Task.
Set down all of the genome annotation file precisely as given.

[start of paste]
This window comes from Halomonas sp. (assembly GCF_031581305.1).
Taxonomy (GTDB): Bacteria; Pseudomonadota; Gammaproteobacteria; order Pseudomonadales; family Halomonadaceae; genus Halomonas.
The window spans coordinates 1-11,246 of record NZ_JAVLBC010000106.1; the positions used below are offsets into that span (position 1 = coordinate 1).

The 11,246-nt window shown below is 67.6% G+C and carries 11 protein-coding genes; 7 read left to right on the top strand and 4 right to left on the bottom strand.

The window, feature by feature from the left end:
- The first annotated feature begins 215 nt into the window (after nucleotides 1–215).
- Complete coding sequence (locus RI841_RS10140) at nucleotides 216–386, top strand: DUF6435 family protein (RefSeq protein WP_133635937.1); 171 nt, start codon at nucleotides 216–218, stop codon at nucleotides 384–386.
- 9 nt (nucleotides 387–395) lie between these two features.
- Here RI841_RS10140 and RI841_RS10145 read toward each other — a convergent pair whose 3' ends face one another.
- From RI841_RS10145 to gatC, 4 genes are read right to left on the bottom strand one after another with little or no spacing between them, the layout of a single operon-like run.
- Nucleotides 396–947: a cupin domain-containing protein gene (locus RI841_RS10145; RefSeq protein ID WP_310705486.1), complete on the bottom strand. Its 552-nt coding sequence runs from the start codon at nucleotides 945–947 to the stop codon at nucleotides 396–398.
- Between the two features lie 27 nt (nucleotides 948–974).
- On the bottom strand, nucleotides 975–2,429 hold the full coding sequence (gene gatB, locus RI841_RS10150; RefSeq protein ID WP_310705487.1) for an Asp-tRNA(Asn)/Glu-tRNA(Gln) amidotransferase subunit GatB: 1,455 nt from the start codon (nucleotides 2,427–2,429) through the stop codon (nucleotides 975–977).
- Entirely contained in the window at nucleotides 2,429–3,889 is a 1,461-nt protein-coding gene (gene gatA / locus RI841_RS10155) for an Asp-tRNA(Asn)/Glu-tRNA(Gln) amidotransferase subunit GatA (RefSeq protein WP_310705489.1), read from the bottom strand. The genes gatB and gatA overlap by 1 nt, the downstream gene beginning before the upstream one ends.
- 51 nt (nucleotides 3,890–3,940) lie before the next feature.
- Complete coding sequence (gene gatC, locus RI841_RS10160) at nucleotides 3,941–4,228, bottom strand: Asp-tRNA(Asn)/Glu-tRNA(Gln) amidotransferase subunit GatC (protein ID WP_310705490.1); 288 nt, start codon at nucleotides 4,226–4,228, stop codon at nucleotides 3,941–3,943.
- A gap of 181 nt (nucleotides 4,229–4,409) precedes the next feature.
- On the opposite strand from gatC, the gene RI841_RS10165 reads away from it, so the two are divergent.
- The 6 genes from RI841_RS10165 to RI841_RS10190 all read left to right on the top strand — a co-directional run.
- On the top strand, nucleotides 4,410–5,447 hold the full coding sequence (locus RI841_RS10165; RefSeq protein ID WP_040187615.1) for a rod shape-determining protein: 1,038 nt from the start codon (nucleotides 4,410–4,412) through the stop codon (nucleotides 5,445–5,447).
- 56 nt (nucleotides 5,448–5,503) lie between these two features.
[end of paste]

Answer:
This window comes from Halomonas sp. (assembly GCF_031581305.1).
Taxonomy (GTDB): Bacteria; Pseudomonadota; Gammaproteobacteria; order Pseudomonadales; family Halomonadaceae; genus Halomonas.
The window spans coordinates 1-11,246 of record NZ_JAVLBC010000106.1; the positions used below are offsets into that span (position 1 = coordinate 1).

The 11,246-nt window shown below is 67.6% G+C and carries 11 protein-coding genes; 7 read left to right on the top strand and 4 right to left on the bottom strand.

The window, feature by feature from the left end:
- The first annotated feature begins 215 nt into the window (after nucleotides 1–215).
- Complete coding sequence (locus RI841_RS10140) at nucleotides 216–386, top strand: DUF6435 family protein (RefSeq protein WP_133635937.1); 171 nt, start codon at nucleotides 216–218, stop codon at nucleotides 384–386.
- 9 nt (nucleotides 387–395) lie between these two features.
- Here RI841_RS10140 and RI841_RS10145 read toward each other — a convergent pair whose 3' ends face one another.
- From RI841_RS10145 to gatC, 4 genes are read right to left on the bottom strand one after another with little or no spacing between them, the layout of a single operon-like run.
- Nucleotides 396–947: a cupin domain-containing protein gene (locus RI841_RS10145; RefSeq protein ID WP_310705486.1), complete on the bottom strand. Its 552-nt coding sequence runs from the start codon at nucleotides 945–947 to the stop codon at nucleotides 396–398.
- Between the two features lie 27 nt (nucleotides 948–974).
- On the bottom strand, nucleotides 975–2,429 hold the full coding sequence (gene gatB, locus RI841_RS10150; RefSeq protein ID WP_310705487.1) for an Asp-tRNA(Asn)/Glu-tRNA(Gln) amidotransferase subunit GatB: 1,455 nt from the start codon (nucleotides 2,427–2,429) through the stop codon (nucleotides 975–977).
- Entirely contained in the window at nucleotides 2,429–3,889 is a 1,461-nt protein-coding gene (gene gatA / locus RI841_RS10155) for an Asp-tRNA(Asn)/Glu-tRNA(Gln) amidotransferase subunit GatA (RefSeq protein WP_310705489.1), read from the bottom strand. The genes gatB and gatA overlap by 1 nt, the downstream gene beginning before the upstream one ends.
- 51 nt (nucleotides 3,890–3,940) lie before the next feature.
- Complete coding sequence (gene gatC, locus RI841_RS10160) at nucleotides 3,941–4,228, bottom strand: Asp-tRNA(Asn)/Glu-tRNA(Gln) amidotransferase subunit GatC (protein ID WP_310705490.1); 288 nt, start codon at nucleotides 4,226–4,228, stop codon at nucleotides 3,941–3,943.
- A gap of 181 nt (nucleotides 4,229–4,409) precedes the next feature.
- On the opposite strand from gatC, the gene RI841_RS10165 reads away from it, so the two are divergent.
- The 6 genes from RI841_RS10165 to RI841_RS10190 all read left to right on the top strand — a co-directional run.
- On the top strand, nucleotides 4,410–5,447 hold the full coding sequence (locus RI841_RS10165; RefSeq protein ID WP_040187615.1) for a rod shape-determining protein: 1,038 nt from the start codon (nucleotides 4,410–4,412) through the stop codon (nucleotides 5,445–5,447).
- 56 nt (nucleotides 5,448–5,503) lie between these two features.